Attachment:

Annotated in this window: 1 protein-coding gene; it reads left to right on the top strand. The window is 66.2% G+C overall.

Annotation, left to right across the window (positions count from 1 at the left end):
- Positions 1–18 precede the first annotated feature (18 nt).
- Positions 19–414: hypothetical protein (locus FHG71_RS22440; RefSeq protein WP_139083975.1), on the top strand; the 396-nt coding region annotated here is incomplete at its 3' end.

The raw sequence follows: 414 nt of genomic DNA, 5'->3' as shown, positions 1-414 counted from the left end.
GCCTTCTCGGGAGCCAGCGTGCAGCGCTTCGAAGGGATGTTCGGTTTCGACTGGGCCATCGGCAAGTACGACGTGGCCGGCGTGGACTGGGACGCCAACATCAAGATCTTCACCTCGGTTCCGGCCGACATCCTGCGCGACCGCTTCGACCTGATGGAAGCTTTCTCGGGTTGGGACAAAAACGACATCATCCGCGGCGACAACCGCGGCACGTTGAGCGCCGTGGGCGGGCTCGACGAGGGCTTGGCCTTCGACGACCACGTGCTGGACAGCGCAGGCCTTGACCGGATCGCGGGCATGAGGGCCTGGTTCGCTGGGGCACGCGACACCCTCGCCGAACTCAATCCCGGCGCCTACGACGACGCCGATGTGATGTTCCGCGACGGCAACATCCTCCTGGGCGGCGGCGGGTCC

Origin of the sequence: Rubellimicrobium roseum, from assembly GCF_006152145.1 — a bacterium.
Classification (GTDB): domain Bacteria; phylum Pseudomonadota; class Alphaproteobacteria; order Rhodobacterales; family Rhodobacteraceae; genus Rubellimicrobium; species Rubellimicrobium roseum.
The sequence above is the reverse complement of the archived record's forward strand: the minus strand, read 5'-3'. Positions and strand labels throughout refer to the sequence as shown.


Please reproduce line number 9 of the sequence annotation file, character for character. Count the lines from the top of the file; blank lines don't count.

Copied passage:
The sequence above is the reverse complement of the archived record's forward strand: the minus strand, read 5'-3'. Positions and strand labels throughout refer to the sequence as shown.